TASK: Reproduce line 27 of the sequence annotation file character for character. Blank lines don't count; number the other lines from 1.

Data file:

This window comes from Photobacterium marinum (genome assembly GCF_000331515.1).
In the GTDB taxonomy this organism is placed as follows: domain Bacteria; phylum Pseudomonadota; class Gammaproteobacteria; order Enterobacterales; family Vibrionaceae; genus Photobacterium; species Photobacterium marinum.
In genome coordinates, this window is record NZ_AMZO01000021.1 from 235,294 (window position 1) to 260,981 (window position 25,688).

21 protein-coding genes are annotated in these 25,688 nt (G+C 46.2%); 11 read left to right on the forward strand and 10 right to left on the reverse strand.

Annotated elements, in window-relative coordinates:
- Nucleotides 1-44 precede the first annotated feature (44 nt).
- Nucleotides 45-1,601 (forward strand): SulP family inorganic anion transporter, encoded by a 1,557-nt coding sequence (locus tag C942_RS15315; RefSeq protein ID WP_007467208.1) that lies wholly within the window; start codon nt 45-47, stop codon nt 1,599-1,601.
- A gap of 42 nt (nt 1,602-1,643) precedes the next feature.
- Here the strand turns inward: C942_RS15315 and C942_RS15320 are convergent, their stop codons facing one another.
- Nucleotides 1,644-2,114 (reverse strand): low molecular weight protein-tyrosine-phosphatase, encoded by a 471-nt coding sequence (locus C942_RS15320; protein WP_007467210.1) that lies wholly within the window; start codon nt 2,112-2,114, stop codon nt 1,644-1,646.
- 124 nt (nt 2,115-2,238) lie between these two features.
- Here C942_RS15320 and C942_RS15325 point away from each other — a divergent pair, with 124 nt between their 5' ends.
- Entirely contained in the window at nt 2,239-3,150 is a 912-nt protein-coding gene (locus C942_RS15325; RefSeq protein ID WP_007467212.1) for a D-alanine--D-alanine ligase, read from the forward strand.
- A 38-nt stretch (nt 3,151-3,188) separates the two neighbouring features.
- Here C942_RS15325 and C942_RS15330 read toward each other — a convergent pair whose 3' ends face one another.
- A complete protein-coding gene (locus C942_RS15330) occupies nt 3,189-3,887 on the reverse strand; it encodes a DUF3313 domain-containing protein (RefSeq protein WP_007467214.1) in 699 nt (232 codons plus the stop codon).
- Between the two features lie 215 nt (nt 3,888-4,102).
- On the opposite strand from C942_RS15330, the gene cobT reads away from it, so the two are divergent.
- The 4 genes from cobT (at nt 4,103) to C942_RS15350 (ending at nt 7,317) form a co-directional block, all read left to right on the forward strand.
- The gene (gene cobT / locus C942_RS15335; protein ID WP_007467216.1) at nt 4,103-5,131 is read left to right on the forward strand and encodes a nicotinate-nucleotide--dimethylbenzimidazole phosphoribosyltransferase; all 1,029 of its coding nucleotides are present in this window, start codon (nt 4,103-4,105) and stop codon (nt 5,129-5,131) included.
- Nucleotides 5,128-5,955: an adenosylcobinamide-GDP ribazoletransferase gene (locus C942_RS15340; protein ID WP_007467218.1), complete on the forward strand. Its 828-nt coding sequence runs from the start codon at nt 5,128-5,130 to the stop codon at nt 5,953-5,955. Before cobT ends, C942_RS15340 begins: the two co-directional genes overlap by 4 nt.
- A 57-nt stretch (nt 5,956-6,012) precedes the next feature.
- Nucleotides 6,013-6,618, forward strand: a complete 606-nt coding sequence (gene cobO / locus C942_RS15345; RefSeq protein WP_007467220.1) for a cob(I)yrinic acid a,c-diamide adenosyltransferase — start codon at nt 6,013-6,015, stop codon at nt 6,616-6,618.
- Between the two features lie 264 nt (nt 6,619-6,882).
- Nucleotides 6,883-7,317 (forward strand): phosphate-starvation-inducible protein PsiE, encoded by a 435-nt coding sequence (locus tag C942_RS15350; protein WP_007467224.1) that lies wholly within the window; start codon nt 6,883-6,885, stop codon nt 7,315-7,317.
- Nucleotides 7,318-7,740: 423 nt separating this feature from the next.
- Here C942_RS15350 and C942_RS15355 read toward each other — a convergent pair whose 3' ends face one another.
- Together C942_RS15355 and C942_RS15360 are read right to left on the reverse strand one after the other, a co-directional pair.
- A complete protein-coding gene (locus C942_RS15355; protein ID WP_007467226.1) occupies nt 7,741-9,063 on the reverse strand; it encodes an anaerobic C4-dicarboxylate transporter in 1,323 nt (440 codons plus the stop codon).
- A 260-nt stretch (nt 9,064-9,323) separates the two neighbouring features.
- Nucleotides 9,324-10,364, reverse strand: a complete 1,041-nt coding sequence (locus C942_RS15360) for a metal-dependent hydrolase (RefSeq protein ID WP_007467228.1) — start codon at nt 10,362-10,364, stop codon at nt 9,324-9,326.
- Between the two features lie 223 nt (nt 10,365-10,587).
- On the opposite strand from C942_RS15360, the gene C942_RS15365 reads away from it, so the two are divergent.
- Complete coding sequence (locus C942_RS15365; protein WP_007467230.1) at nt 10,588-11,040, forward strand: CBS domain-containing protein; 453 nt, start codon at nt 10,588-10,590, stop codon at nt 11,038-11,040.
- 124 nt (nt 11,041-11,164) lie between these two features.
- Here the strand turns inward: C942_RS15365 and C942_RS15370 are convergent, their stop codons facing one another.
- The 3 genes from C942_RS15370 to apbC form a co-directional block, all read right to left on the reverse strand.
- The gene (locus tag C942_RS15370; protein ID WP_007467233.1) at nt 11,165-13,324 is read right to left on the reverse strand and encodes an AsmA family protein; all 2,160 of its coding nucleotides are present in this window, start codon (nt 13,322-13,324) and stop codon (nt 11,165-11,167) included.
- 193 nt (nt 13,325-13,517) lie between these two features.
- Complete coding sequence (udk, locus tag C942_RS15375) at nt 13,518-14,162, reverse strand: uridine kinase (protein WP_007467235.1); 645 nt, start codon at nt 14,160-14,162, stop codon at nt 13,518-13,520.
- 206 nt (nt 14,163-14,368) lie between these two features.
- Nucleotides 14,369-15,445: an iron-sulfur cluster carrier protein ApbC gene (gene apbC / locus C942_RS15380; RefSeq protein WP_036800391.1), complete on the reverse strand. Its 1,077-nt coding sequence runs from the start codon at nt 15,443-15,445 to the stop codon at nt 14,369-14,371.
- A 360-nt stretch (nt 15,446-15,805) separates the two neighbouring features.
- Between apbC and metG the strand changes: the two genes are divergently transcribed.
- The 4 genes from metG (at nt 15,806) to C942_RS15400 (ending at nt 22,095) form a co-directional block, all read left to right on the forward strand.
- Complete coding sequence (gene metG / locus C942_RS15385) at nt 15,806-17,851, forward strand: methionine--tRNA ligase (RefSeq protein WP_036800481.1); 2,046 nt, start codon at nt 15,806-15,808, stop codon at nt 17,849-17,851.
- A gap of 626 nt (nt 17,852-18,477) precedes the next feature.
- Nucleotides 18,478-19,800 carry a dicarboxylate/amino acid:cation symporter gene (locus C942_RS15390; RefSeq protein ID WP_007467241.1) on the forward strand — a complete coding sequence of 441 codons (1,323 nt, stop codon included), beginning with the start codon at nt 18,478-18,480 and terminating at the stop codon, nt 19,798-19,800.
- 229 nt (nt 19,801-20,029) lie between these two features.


- Here C942_RS15350 and C942_RS15355 read toward each other — a convergent pair whose 3' ends face one another.